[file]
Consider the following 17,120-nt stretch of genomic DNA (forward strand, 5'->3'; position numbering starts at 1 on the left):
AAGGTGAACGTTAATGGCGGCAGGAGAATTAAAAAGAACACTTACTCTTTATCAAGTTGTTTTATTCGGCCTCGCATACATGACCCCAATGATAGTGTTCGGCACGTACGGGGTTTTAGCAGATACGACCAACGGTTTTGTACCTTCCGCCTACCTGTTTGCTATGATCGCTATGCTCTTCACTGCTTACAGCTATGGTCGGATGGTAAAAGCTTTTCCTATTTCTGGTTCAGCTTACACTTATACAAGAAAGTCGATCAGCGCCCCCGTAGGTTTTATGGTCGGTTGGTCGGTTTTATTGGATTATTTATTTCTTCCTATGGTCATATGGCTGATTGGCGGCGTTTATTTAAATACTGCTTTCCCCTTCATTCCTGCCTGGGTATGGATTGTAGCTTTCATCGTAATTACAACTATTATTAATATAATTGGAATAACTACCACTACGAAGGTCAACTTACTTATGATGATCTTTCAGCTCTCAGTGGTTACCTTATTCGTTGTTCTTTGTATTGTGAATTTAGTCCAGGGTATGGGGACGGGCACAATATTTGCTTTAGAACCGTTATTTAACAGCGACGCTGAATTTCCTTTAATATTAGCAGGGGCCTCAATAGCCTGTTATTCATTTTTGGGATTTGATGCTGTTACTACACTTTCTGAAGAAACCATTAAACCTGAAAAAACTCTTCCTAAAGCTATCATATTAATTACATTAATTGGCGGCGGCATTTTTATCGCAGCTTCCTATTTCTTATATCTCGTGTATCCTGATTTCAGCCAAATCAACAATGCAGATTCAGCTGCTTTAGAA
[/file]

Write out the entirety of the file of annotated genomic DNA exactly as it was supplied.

Consider the following 17,120-nt stretch of genomic DNA (forward strand, 5'->3'; position numbering starts at 1 on the left):
AAGGTGAACGTTAATGGCGGCAGGAGAATTAAAAAGAACACTTACTCTTTATCAAGTTGTTTTATTCGGCCTCGCATACATGACCCCAATGATAGTGTTCGGCACGTACGGGGTTTTAGCAGATACGACCAACGGTTTTGTACCTTCCGCCTACCTGTTTGCTATGATCGCTATGCTCTTCACTGCTTACAGCTATGGTCGGATGGTAAAAGCTTTTCCTATTTCTGGTTCAGCTTACACTTATACAAGAAAGTCGATCAGCGCCCCCGTAGGTTTTATGGTCGGTTGGTCGGTTTTATTGGATTATTTATTTCTTCCTATGGTCATATGGCTGATTGGCGGCGTTTATTTAAATACTGCTTTCCCCTTCATTCCTGCCTGGGTATGGATTGTAGCTTTCATCGTAATTACAACTATTATTAATATAATTGGAATAACTACCACTACGAAGGTCAACTTACTTATGATGATCTTTCAGCTCTCAGTGGTTACCTTATTCGTTGTTCTTTGTATTGTGAATTTAGTCCAGGGTATGGGGACGGGCACAATATTTGCTTTAGAACCGTTATTTAACAGCGACGCTGAATTTCCTTTAATATTAGCAGGGGCCTCAATAGCCTGTTATTCATTTTTGGGATTTGATGCTGTTACTACACTTTCTGAAGAAACCATTAAACCTGAAAAAACTCTTCCTAAAGCTATCATATTAATTACATTAATTGGCGGCGGCATTTTTATCGCAGCTTCCTATTTCTTATATCTCGTGTATCCTGATTTCAGCCAAATCAACAATGCAGATTCAGCTGCTTTAGAA